Frequently Asked Questions

What is biodiversity?

Our planet’s complex web of interdependent species and ecosystems. Biodiversity is critical to our survival, and it includes the water we drink, the air we breathe, the food we eat, the medicines that heal, and the soil that nurtures.

What is genomics?

The branch of molecular biology that studies the complete set of genetic material that defines an organism. Essential information about how life works is contained in the genomes of each and every species on Earth.

How will genomics research help scientists better understand our natural world?

Genomics will provide scientists with answers to important questions of biology and evolution, which in turn will help solve the problems that threaten our planet’s diversity of life.

What makes the Smithsonian uniquely able to support an Institute for Biodiversity Genomics?

The Smithsonian has been a leader in research and training in the biological sciences for over a hundred and fifty years. It is supported by the world’s largest concentration of taxonomists and biologists in the field, extensive partnerships with an international network of colleagues and institutions, and it makes investments of nearly $10 million annually in support of biogenomic research.

What is the mission of the Institute for Biodiversity Genomics?

To unite the Smithsonian’s major biodiversity research entities and, with partners, serve biodiversity and sustainability research around the world. The initiative aims to address key questions in evolutionary biology, phylogeny, ecology, conservation, and the science and management of ecosystems, while also training the next generation of biodiversity scientists.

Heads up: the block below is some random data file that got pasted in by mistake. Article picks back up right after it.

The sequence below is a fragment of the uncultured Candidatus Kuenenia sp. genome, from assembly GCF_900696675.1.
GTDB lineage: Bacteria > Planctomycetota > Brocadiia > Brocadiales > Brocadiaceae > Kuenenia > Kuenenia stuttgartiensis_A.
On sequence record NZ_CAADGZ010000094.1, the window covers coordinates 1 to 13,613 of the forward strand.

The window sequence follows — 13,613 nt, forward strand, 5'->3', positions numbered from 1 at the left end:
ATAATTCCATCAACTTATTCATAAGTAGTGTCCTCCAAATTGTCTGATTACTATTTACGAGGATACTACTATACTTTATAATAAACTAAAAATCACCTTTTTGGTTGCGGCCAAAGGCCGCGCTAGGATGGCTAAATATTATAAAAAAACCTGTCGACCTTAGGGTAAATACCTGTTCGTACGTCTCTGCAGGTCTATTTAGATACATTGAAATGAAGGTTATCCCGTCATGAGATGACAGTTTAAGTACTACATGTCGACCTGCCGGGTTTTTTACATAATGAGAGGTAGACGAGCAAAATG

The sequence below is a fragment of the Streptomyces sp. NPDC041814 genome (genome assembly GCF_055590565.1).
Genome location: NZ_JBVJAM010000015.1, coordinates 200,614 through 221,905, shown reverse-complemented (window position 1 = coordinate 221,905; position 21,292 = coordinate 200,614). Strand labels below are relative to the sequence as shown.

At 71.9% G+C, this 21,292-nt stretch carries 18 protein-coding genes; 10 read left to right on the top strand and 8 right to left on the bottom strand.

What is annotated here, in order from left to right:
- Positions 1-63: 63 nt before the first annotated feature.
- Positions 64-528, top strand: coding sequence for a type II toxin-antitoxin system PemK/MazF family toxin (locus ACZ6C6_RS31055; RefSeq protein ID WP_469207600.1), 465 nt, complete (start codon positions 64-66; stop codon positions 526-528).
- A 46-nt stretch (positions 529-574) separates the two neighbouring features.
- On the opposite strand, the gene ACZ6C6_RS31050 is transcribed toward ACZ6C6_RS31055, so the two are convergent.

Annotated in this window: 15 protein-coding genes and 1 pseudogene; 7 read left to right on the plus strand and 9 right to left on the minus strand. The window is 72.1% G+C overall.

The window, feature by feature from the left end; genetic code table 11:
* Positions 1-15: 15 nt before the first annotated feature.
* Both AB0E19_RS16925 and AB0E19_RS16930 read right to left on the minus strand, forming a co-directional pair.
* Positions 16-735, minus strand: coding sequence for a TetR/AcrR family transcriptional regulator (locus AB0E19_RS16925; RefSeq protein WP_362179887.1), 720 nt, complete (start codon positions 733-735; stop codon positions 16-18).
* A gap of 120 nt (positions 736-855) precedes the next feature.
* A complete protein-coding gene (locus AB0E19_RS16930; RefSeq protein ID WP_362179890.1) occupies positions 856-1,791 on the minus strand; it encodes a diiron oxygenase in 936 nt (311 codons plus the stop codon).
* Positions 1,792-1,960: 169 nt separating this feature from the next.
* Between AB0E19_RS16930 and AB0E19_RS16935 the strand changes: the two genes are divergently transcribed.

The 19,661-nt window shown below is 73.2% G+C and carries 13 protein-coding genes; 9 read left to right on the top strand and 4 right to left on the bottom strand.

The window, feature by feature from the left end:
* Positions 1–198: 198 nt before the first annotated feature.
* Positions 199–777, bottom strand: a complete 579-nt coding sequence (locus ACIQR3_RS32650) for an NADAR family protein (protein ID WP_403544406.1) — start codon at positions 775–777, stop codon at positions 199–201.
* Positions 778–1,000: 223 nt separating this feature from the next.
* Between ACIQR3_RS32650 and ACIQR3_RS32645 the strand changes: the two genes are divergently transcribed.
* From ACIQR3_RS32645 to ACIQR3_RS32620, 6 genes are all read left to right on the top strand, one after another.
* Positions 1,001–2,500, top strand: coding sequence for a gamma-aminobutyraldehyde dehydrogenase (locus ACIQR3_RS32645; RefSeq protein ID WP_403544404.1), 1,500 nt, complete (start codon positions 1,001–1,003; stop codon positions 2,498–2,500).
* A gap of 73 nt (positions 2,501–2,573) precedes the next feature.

Who is leading this initiative at the Smithsonian?

The Executive Committee of the Institute for Biodiversity Genomics represents the diversity of genomics research and expertise across the Smithsonian.

How is the Institute for Biodiversity Genomics partnering with collaborators around the globe?

The Smithsonian has close collaborative relationships with researchers at major genomic programs around the world, as well as with federal agencies, academic institutions, and public and private industry. The Smithsonian also has a significant emerging partnership with the high-performance computing program at Oak Ridge National Laboratory, where data will be stored and high throughput analyses conducted.

What are the fellowship and educational opportunities?

A number of competitive postdoctoral fellowships are available and are awarded annually through the Smithsonian’s Office of Fellowship and Internships. Schedule and funding permitting, internships at the high school level are also available through the National Museum of Natural History’s Youth Engagement in Science program.

Can researchers from outside the Smithsonian become involved with the Institute for Biodiversity Genomics?

The initiative is designed to build long-term strategic collaborations with scientists, existing research programs, government agencies, universities, NGOs, and national museums. Please email if you are interested in collaborating or partnering, would like to know more, or are interested in visiting researchers at the Smithsonian.

How can I support this effort?

Although the Institute is a part of the Smithsonian's vast research complex, the network relies on private and public contributions and grants to support its research and outreach. Contributions of all denominations are welcome, and are tax-deductible to the extent allowed by law. Click here to become a supporter today. Or, contact the Smithsonian’s development office for more information or to discuss a planned gift or other opportunities.